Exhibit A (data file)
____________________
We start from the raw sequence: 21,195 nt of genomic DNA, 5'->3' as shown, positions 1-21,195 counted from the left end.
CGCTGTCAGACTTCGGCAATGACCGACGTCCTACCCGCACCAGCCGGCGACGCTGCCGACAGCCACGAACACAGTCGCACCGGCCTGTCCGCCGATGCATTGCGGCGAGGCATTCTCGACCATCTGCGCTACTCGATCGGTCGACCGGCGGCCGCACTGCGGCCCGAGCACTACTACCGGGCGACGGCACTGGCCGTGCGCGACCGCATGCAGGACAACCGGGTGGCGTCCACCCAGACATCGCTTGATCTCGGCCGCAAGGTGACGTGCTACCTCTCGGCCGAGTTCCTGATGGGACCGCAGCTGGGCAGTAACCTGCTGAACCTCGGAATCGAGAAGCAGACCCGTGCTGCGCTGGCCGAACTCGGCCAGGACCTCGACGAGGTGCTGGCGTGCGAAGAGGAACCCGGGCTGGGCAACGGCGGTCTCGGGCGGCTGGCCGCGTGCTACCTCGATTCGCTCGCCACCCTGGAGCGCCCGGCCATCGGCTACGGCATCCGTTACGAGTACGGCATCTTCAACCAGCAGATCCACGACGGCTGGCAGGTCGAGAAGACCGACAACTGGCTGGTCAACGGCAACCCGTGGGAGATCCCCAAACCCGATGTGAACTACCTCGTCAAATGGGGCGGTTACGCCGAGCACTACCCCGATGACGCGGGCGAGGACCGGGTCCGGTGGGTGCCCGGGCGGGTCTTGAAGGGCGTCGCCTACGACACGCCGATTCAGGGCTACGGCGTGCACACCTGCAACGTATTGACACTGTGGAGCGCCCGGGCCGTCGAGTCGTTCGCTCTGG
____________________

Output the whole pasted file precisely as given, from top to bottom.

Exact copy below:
We start from the raw sequence: 21,195 nt of genomic DNA, 5'->3' as shown, positions 1-21,195 counted from the left end.
CGCTGTCAGACTTCGGCAATGACCGACGTCCTACCCGCACCAGCCGGCGACGCTGCCGACAGCCACGAACACAGTCGCACCGGCCTGTCCGCCGATGCATTGCGGCGAGGCATTCTCGACCATCTGCGCTACTCGATCGGTCGACCGGCGGCCGCACTGCGGCCCGAGCACTACTACCGGGCGACGGCACTGGCCGTGCGCGACCGCATGCAGGACAACCGGGTGGCGTCCACCCAGACATCGCTTGATCTCGGCCGCAAGGTGACGTGCTACCTCTCGGCCGAGTTCCTGATGGGACCGCAGCTGGGCAGTAACCTGCTGAACCTCGGAATCGAGAAGCAGACCCGTGCTGCGCTGGCCGAACTCGGCCAGGACCTCGACGAGGTGCTGGCGTGCGAAGAGGAACCCGGGCTGGGCAACGGCGGTCTCGGGCGGCTGGCCGCGTGCTACCTCGATTCGCTCGCCACCCTGGAGCGCCCGGCCATCGGCTACGGCATCCGTTACGAGTACGGCATCTTCAACCAGCAGATCCACGACGGCTGGCAGGTCGAGAAGACCGACAACTGGCTGGTCAACGGCAACCCGTGGGAGATCCCCAAACCCGATGTGAACTACCTCGTCAAATGGGGCGGTTACGCCGAGCACTACCCCGATGACGCGGGCGAGGACCGGGTCCGGTGGGTGCCCGGGCGGGTCTTGAAGGGCGTCGCCTACGACACGCCGATTCAGGGCTACGGCGTGCACACCTGCAACGTATTGACACTGTGGAGCGCCCGGGCCGTCGAGTCGTTCGCTCTGG